Geostachys sericea (Ridl.) Holttum
by Mr. Lau Kah Hoo
Geostachys sericea (Ridl.) Holttum
by Mr. Lau Kah Hoo

A report about Geostachys tahanensis, the hyper-endemic Geostachys from Gunung Tahan, was published in the MyBIS Newletter of 16 October, 2017 (Lau, 2017). Differing from G. tahanensis, G. sericea grows in its own niche habitat at a higher elevation of over 1,700 m above sea level, inhabiting areas of damp valleys on the forest floor under shade, both along the Kuala Tahan and Merapoh trails.

Geostachys sericea is a large-sized ginger first described in 1915 by H.N. Ridley as Conamomum sericeum in his article, ‘Botany of Gunong Tahan’, published in the historical Journal of the Federated Malay States Museums (Ridley, 1915). Thirty-five years later, R.E. Holttum made a taxonomic combination in his important and still-referred-to-today monograph, ‘The Zingiberaceae of the Malay Peninsula’ (Holttum, 1950). In this monograph, Holttum placed the species into the current genus to become known as G. sericea.

The species’ leafy shoots stand at 1.7 m in height and the rhizomes are supported by stilt-roots of up to 54 cm high. The leaves themselves are up to 51 cm long and 13.5 cm wide, oblong, glabrous, with acuminate apex and cuneate base. The colour of the leaves, as is typical with other gingers, is dark green above and light green underneath. The inflorescences are erect with each flower arranged in an upward facing position around the peduncle. The flower is pale yellow in colour with fine lines radiating from the base of the labellum. The staminode is prominent with patchy red marks. The ovoid-shaped fruits are light green measuring about 1.2 × 1.1 cm and tinged very light orange upon reaching maturity.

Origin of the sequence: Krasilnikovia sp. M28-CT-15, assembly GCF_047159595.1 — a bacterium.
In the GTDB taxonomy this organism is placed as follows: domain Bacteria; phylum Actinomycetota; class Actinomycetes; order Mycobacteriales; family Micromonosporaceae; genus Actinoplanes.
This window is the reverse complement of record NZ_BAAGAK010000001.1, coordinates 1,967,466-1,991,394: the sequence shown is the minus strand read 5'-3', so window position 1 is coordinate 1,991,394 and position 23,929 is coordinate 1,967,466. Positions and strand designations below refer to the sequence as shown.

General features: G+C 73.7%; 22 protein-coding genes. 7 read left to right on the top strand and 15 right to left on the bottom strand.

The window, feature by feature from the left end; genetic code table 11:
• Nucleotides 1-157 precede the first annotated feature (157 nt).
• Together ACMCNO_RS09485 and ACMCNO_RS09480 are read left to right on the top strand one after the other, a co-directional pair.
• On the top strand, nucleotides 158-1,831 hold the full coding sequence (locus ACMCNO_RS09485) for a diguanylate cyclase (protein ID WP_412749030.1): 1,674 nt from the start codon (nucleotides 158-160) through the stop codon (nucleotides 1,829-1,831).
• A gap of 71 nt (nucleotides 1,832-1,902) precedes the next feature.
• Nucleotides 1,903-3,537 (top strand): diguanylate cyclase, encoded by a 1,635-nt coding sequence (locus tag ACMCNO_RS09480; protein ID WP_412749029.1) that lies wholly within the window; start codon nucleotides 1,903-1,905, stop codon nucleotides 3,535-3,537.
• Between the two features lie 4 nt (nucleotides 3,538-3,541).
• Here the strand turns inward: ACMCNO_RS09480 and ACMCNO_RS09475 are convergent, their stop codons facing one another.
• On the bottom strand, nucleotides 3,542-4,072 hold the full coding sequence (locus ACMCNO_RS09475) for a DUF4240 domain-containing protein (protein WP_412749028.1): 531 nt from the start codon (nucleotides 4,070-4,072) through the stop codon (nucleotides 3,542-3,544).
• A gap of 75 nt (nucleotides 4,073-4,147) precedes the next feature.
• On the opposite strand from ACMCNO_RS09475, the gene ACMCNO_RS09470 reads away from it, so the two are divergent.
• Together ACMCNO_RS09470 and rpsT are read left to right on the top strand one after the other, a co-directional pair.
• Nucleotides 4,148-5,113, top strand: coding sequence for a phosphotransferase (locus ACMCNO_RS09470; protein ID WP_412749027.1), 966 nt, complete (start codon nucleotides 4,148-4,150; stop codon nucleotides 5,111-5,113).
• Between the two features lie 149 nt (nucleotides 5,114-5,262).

Despite being found in the Totally Protected Area of Pahang National Park, the species is categorized as Vulnerable (VU) (Lau, 2014) following the modified Malaysian Red List Categories (Chua, 2012). This is because of the species’ restricted area of occupancy (AOO) of less than 20 km2. More detailed inventory work is needed to ascertain the distribution of this species on the popularly visited Gunung Tahan. Furthermore, until more populations are discovered beyond the well-used trails, this species remains vulnerable as the plants are at risk of being trampled or cut down unintentionally at campsites. For the time being, stronger enforcement of existing rules and regulations which prohibit the removal of any flora and fauna from the forests is needed, and higher penalties need to be imposed on guilty offenders.


  1. Chua, L.S.L. (2012). Conservation. In Kiew, R., Chung, R.C.K., Saw, L.G. & Soepadmo, E. (Eds.), Flora of Peninsular Malaysia, Series II: Seed Plants, volume 3. Forest Research Institute Malaysia (FRIM).
  2. Holttum, R.E. (1950). The Zingiberaceae of the Malay Peninsula. The Gardens’ Bulletin Singapore 13 (1): pp. 224-236
  3. Lau, K.H. (2014). The Conservation of Peninsular Malaysian Geostachys (Zingiberaceae). Gardens Bulletin Singapore 66 (1): pp. 3-14
  4. Lau, K.H. (2017, October). Geostachys tahanensis Holttum. Malaysia Biodiversity Information System. Retrived June 14, 2018, from
  5. Ridley, H.N. (1915). Botany of Gunong Tahan. Journal of the Federated Malay States Museums 6: pp. 185
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